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TTYL Full Form: TTYL Text Meaning

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TTYL Definitions and Abbreviation:

Often during a conversation, you might have come across the words TTYL. And then the user on the other side goes off. It surely must have bewildered you if you don’t know the full form of those four-lettered words. Well, nothing to be ashamed about for not knowing. It is just another internet slang that is commonly used in the virtual world. Therefore coming to the first obvious question, what does that four-lettered word stand for? The TTYL full form is Talk To You Later. However, both lowercase and uppercase versions of the phrase TTYL or TTYL leads to the exact meaning, and it is perfectly acceptable in both the form.

Let us go to the second question; what does TTYL mean? TTYL or talk to you later is commonly used as one of the ways to end an ongoing conversation. For example, if you are going to nap, or going out of the house for some work, or getting involved in any activity that would require you not to be able to continue the conversation. It is a phrase that is frequently used in an informal discussion, which implies that you will talk to the person on the other side of the screen, later on, irrespective of the conversation topics. It does not matter if you will converse on the latest point or will come with a new one afterward. You will not use this internet jargon if the recipient is the person who you will not talk to again after the said break.

The acronym of talk to you later is frequently used in Internet chat rooms, electronic mails, text messages on mobile devices, or anyplace that digital communication takes place. It can also be suited for in an exceptional circumstance where a business acquaintance has become close enough to be called a friend. This phrase is almost like euphuism of “We will talk again soon” or “goodbye for now.” This phrase is like any other internet slang which is regularly used in the virtual platform, but as a thumb rule, this expression is not suitable for initial business dealings. A friendly note, while communicating or texting online, as before mentioned typing the TTYL in uppercase is undoubtedly all right. But be careful not to type down the whole sentences in uppercase, because capital letters often convey as shouting or in an agitated state of the sender.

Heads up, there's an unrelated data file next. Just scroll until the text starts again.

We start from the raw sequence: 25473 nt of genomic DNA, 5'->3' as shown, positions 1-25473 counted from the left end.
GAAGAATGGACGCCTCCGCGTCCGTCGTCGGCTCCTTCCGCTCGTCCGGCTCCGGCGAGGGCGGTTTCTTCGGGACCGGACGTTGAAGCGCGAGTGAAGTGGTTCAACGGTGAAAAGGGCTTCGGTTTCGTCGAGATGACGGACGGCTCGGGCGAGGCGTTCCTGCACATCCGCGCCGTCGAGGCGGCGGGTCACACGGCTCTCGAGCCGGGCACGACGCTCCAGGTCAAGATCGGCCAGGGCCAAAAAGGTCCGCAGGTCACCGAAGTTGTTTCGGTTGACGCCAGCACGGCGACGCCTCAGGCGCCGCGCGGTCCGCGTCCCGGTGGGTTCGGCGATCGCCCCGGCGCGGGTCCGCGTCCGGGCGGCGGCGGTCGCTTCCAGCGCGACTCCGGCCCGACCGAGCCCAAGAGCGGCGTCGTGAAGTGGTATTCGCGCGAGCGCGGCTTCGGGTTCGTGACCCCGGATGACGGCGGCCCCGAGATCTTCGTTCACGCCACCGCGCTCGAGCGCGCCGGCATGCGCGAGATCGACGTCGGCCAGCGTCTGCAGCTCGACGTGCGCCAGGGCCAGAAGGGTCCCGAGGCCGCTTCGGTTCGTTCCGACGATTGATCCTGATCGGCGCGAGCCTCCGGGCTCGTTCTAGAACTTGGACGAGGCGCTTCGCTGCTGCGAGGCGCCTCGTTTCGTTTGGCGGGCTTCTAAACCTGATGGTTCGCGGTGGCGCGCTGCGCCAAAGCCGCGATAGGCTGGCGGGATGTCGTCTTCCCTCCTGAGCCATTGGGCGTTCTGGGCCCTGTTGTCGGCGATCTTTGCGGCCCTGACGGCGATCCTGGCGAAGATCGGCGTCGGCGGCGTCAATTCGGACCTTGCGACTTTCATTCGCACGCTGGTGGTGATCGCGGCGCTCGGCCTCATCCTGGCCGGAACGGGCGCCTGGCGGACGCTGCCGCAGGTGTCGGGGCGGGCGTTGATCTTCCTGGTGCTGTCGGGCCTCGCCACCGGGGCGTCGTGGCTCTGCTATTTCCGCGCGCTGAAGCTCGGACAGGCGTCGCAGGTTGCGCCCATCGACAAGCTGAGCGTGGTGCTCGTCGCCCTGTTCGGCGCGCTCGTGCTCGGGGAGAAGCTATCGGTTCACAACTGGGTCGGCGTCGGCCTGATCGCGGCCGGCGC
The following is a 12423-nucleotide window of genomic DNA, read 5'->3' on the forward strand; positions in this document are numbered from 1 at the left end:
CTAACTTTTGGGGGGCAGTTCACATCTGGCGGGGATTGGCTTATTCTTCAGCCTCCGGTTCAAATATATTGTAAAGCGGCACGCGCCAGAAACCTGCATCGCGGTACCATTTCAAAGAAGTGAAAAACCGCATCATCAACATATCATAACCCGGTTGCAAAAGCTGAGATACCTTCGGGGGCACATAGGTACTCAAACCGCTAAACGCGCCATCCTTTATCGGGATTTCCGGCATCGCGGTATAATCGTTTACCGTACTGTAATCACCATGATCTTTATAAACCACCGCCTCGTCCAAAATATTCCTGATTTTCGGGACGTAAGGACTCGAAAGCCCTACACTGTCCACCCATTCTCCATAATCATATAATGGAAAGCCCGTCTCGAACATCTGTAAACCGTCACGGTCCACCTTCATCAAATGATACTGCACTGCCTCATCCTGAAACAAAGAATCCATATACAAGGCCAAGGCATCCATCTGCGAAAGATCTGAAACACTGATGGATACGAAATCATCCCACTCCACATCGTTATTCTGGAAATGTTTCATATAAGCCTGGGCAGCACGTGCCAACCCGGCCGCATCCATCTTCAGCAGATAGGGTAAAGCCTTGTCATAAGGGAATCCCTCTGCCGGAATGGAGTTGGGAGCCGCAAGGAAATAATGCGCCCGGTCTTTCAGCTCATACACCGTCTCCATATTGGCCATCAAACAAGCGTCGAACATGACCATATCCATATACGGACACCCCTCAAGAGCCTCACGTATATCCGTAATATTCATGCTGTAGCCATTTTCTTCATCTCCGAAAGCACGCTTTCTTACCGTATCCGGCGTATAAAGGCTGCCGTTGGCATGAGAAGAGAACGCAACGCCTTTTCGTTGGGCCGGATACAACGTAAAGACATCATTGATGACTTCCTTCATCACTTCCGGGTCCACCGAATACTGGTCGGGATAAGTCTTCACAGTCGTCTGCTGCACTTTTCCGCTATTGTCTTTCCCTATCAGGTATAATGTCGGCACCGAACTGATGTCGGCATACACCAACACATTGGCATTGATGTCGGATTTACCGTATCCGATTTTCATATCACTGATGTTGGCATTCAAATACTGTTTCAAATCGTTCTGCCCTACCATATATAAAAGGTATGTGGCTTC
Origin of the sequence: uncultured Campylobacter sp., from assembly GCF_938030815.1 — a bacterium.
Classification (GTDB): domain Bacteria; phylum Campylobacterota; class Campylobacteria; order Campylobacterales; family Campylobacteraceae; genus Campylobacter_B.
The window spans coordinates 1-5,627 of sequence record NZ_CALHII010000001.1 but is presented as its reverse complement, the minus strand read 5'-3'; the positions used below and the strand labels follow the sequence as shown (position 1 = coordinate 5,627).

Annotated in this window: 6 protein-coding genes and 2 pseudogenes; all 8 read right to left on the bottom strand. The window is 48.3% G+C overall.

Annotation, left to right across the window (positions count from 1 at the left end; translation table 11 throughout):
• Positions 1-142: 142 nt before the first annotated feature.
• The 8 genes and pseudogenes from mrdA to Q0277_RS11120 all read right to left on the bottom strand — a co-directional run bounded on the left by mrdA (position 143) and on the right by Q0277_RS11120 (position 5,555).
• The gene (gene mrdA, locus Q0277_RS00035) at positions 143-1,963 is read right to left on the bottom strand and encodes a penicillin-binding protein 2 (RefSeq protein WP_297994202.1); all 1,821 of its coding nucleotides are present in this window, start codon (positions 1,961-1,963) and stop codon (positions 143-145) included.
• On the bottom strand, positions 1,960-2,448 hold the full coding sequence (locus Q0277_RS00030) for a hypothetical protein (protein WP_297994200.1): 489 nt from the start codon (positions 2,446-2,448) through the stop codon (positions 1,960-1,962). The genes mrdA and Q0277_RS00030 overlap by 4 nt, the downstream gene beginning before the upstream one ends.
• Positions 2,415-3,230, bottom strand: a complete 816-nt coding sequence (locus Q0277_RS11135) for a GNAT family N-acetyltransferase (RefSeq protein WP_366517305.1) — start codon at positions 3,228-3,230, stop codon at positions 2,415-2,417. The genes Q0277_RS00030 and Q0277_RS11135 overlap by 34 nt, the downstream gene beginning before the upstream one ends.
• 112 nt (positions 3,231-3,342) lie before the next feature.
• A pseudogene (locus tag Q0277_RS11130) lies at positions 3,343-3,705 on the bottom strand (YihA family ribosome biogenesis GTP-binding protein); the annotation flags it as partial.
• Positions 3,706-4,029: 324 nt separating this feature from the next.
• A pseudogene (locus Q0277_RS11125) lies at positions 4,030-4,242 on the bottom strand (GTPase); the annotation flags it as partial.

As we have seen already, the general form of TTYL is “Goodbye” or “Talk to you later,” which we consider as a relatively longer phrase. With the latest technologies bringing limited keypads and touch screen keyboards to the users, people looked for ways and methods to keep the messages short. Even during the earlier times, SMS mobile text messaging also used to charge by the length the texts had been sent. So it was proved to be convenient to keep the messages short. As a variety of “Talk to you soon,” TTYL became a standard phrase for folks trying to say goodbye over the digital platform. Therefore, the TTYL became one of the many other types of abbreviations created with the only purpose of keeping text messaging and typing short.

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Other Derivatives of TTYL

  1. There is another form, “TTYLS,” which subsequently stands for “Talk to You Later(s).” This meaning holds as same as that of “Talk to You Later,” but there is not a justifiable reason what is the purpose of adding “S” at the end of the phrase. But then again, a lot of internet text lingos does not make sense.
  • T – Talk
  • T – To
  • Y – You
  • L – Later
  • S – (s)
  1. There is another one, which is identical to the meaning of TTYL, but it’s creative in its wording. The abbreviated word is “TTYL8R”. The 8 is read as “ate.” That is most commonly seen in instant messaging, but nowadays, people use it for social media as well as in texts too.
  • T – Talk
  • T – To
  • Y – You
  • L8R – Later

The other less commonly used varieties of TTYL are as follows:-

  1. TTYIAF
  • T – Talk
  • T – To
  • Y- You
  • I – In
  • A – A
  • F – Few
  1. TTYS
  • T – Talk
  • T – To
  • Y – You
  • S – Soon

Conversation Examples portraying TTYL usage

Example 1

  • (User 1) Gotta go, boss is coming.
  • (User 2) kk, TTYL.

Example 2

  • (User 1) Hey lunch is over. Got to get back to work. TTYL.
  • (User 2) Alright man. TTYS.

Example 3

  • (User 1) Sec, telephone ringing…
  • (User 2) ok, no worries.
  • (User 1) OK, I’m back. That was my kid, I need to pick her up from school right now. I guess she forgot her bus pass at home.
  • (User 2) no worries, TTYL!